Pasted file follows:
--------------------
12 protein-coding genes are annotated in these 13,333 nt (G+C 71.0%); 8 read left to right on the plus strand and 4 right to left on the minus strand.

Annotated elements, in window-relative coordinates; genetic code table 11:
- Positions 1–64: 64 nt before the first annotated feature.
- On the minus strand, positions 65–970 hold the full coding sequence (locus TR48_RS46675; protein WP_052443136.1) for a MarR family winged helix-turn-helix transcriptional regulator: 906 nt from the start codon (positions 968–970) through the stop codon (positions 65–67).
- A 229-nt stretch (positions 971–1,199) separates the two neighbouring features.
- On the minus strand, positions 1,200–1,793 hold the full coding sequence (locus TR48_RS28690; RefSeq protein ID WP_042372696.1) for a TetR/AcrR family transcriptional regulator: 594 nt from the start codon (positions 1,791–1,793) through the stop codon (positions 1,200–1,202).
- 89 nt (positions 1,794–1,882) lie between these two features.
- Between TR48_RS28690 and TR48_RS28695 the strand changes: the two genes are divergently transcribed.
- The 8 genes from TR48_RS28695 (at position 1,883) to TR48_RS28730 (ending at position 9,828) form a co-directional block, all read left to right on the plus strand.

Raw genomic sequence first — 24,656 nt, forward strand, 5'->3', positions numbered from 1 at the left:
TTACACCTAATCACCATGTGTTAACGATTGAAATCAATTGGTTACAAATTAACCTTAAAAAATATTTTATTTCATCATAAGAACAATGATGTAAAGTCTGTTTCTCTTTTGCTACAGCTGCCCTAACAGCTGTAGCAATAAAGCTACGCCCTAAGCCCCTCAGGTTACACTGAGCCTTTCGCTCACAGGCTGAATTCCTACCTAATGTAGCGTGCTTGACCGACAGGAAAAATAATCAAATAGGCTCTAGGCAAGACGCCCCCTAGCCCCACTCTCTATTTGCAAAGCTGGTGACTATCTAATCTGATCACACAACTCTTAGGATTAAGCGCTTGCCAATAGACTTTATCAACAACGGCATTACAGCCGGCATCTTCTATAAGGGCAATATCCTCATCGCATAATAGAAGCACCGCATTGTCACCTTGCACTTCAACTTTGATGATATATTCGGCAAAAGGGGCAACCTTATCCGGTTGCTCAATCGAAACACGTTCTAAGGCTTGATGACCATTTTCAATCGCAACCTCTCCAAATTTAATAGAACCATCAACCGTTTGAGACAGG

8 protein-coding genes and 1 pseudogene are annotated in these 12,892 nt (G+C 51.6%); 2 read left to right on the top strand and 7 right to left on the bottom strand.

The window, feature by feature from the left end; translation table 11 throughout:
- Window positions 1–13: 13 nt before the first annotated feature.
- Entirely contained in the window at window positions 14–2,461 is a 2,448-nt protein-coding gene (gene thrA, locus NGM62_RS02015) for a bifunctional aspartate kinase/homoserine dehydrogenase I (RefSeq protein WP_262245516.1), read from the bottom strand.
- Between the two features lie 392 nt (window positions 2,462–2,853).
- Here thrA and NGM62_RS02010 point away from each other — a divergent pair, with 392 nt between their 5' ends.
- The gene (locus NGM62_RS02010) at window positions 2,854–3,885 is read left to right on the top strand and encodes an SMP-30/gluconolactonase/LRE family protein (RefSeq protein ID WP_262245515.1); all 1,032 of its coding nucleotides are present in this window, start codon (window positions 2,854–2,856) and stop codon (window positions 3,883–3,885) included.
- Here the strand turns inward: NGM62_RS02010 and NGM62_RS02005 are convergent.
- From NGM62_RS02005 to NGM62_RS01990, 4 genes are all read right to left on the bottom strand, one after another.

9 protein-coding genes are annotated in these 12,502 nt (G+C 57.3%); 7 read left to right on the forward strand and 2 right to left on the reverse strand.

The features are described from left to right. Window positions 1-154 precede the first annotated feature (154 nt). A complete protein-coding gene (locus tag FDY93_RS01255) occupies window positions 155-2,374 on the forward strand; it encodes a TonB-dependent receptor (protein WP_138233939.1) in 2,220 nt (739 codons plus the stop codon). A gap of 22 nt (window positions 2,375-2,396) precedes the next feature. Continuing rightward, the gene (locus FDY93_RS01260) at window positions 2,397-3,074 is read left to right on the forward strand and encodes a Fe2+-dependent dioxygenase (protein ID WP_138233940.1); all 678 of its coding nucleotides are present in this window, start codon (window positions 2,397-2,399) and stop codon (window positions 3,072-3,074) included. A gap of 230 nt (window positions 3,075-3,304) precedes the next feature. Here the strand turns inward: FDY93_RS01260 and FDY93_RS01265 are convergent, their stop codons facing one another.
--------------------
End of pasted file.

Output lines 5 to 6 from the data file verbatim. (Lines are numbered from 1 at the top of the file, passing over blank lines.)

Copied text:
- A 229-nt stretch (positions 971–1,199) separates the two neighbouring features.
- On the minus strand, positions 1,200–1,793 hold the full coding sequence (locus TR48_RS28690; RefSeq protein ID WP_042372696.1) for a TetR/AcrR family transcriptional regulator: 594 nt from the start codon (positions 1,791–1,793) through the stop codon (positions 1,200–1,202).